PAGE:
Not One Square Inch
May 25, 2017

Not One Square Inch

Series:
Passage: Acts 1:1-11, Luke 24:49-53
Service Type:

Not One Square Inch
Acts 1:1-11 & St. Luke 24:49-53

What’s the significance of the Ascension?  Every year the Church takes us through this cycle during the first half of the year, working through the life and ministry of Jesus.  We start with Advent in preparation for Christmas.  Jesus is born and then the holy days and the Scripture lessons eventually lead us through Lent to Holy Week.  Jesus is crucified on Good Friday, he rises from death on Easter Sunday and then forty days later he ascends to heaven.  And let’s not forget that ten days later we remember and celebrate Pentecost.  Ascension seems to be the forgotten holy day.  We get Good Friday.  Jesus died as a sacrifice for our sins.  Because of Good Friday, because of the Cross we can be forgiven.  And we get Easter.  Jesus rising from death is a big deal.  That said, I think that for a lot of Christians that’s about the only thing that makes Easter a big deal.  I struggled with this when I wrote a paper about the Resurrection in University.  The Cross was necessary in order for there to be atonement, but what purpose does the Resurrection serve?  Sure, it’s happy and exciting—Jesus isn’t dead after all, but the real work was done on Friday when he died—or so I thought and so do a lot of people think.

Easter is important because in the Resurrection the Father vindicated his Son.  Jesus claimed to be the Messiah.  He came to be the world’s true Lord.  Some people, in faith, believed his claim, but the rest of the world rejected him.  The world passed judgement on Jesus, denying his claim to be Messiah and Lord, and the world executed him.  Yes, on Good Friday Jesus paid the penalty of our sin.  He paid that penalty whether he rose from the grave or not.  But in rising from the grave he proved his claim was true.  On Easter the Father over-ruled and overturned the false verdict of the world.  The Resurrection declares that Jesus is the Messiah, that Jesus is the King.  It also tells us that the Good News is about more than mere forgiveness.  In his death Jesus freed us from our bondage to sin, but in his resurrection he defeated and broke the chains of death.  Because of the resurrection we have hope, not just of forgiveness, but hope of new life in a new world.  St. Paul wrote to the Corinthians to live in hope, because Jesus is the firstfruits.  What Jesus has done, what’s happened to him, where he’s gone is where we will follow if we are in him by faith.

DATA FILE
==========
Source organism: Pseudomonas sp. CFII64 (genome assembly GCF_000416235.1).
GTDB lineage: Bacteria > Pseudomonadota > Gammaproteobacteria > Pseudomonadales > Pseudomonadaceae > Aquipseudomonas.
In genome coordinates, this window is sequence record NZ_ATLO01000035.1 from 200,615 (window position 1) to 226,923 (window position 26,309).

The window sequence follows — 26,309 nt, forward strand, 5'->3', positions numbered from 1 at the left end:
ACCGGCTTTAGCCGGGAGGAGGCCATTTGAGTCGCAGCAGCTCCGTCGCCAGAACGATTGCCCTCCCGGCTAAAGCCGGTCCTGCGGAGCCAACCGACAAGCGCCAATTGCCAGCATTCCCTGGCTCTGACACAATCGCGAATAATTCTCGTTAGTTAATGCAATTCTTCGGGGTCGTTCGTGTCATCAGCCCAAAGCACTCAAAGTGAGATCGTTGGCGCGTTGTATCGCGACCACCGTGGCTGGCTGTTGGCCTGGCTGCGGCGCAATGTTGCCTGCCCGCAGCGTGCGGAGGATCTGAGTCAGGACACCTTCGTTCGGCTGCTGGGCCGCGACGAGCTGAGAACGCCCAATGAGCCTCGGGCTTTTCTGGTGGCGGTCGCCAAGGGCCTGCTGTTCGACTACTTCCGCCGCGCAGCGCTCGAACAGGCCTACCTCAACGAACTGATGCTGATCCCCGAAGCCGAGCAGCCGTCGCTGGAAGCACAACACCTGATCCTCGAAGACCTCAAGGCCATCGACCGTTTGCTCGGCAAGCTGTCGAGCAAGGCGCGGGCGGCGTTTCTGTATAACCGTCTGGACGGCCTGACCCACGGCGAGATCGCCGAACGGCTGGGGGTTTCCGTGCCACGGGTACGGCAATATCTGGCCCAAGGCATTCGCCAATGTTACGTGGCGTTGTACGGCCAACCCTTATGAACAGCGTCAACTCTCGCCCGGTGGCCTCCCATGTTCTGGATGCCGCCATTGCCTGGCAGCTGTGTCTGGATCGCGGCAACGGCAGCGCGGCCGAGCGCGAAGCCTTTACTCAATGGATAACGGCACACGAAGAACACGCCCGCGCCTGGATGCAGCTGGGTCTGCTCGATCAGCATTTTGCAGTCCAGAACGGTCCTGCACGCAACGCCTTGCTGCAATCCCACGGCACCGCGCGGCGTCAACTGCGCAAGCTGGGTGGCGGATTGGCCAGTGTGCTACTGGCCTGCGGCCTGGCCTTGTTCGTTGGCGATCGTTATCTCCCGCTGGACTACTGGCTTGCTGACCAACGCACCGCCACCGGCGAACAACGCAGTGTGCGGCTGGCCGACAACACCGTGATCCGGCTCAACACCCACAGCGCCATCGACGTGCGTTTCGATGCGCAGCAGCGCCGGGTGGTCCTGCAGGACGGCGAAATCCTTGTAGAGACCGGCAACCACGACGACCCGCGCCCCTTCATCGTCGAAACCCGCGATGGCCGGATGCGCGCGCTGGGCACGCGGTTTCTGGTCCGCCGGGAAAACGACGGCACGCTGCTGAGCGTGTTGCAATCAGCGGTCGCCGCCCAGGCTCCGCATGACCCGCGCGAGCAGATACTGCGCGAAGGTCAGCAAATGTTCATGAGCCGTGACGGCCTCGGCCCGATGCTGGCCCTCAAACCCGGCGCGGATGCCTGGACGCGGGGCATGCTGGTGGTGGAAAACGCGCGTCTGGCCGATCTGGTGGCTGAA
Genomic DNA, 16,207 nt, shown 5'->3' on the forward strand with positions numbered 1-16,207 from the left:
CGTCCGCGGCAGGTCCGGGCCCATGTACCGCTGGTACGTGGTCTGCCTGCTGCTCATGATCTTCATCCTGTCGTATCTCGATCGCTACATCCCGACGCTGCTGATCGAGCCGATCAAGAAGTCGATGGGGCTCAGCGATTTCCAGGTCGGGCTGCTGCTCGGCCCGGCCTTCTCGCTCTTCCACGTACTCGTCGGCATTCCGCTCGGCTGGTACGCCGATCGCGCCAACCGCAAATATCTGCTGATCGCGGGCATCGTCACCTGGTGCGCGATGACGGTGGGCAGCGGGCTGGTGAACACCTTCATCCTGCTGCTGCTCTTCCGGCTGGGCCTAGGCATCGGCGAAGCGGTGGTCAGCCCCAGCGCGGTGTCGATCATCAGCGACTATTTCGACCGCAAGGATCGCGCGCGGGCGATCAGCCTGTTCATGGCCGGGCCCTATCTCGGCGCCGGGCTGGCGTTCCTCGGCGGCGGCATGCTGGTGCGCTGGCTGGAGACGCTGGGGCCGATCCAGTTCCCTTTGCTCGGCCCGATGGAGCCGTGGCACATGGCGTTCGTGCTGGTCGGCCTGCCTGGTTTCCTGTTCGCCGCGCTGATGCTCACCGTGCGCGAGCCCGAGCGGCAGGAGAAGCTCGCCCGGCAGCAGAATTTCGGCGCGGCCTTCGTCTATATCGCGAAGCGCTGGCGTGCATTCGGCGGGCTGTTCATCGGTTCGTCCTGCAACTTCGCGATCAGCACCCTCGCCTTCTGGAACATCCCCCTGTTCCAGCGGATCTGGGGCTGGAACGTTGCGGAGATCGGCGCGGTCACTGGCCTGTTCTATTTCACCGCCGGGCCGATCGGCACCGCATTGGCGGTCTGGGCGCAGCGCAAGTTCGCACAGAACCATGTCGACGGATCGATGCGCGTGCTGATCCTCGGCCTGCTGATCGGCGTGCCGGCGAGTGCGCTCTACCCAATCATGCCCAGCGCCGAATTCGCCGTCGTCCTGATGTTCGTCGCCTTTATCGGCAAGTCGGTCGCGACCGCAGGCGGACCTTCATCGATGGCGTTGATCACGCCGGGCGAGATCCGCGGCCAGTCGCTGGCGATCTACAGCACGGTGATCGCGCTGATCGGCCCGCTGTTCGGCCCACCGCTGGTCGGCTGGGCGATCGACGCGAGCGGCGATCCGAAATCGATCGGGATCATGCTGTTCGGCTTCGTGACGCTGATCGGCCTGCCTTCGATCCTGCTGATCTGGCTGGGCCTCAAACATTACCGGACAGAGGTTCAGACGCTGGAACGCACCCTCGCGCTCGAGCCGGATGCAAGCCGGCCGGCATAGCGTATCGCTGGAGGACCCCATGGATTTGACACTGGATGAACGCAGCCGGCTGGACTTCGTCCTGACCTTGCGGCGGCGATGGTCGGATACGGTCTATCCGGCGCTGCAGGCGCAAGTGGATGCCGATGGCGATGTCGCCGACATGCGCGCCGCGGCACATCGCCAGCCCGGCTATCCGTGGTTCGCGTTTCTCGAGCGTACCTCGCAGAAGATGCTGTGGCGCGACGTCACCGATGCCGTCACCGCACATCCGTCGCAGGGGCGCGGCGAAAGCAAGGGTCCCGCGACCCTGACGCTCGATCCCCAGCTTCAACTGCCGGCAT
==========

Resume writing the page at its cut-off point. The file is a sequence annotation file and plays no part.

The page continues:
But then there’s the Ascension.  We’ve got the same problem with the Ascension that we have with the Resurrection only, I think, more so.  Jesus ascending to heaven it obviously good and great.  It’s worth celebrating, but do we really grasp why he ascended?  For many people the Ascension means that Jesus finished his work of redemption and has now gone “up to heaven” and someday we’ll go with him.  But that’s not it.  The very image itself of Jesus ascending into the clouds draws on Old Testament imagery, especially from Daniel, and it draws on the imagery of Imperial Rome.

In Daniel this figure called the son of man, a figure representing faithful Israel, is persecuted and rejected by men, but he is then vindicated by God.  He ascends to sit at the right hand of the Ancient of Days where he has authority to rule.  Daniel writes that his kingdom shall have no end.  That’s what the Ascension is about—Jesus taking his throne to rule until he has put all his enemies under his feet.

But in ascending, Jesus wasn’t just displaying imagery from the Old Testament.  The Roman emperors claimed themselves that when they died they ascended and became gods.  If you stand under the Arch of Titus in Rome and look up you can see a depiction of the Emperor Titus’ feet as he ascends to heaven.  Jesus draws on this imagery too and in doing that he directly challenges earthly emperors and their claims to divinity—whether Caesar or Pharaoh or even our modern leaders with their pride and god-complexes.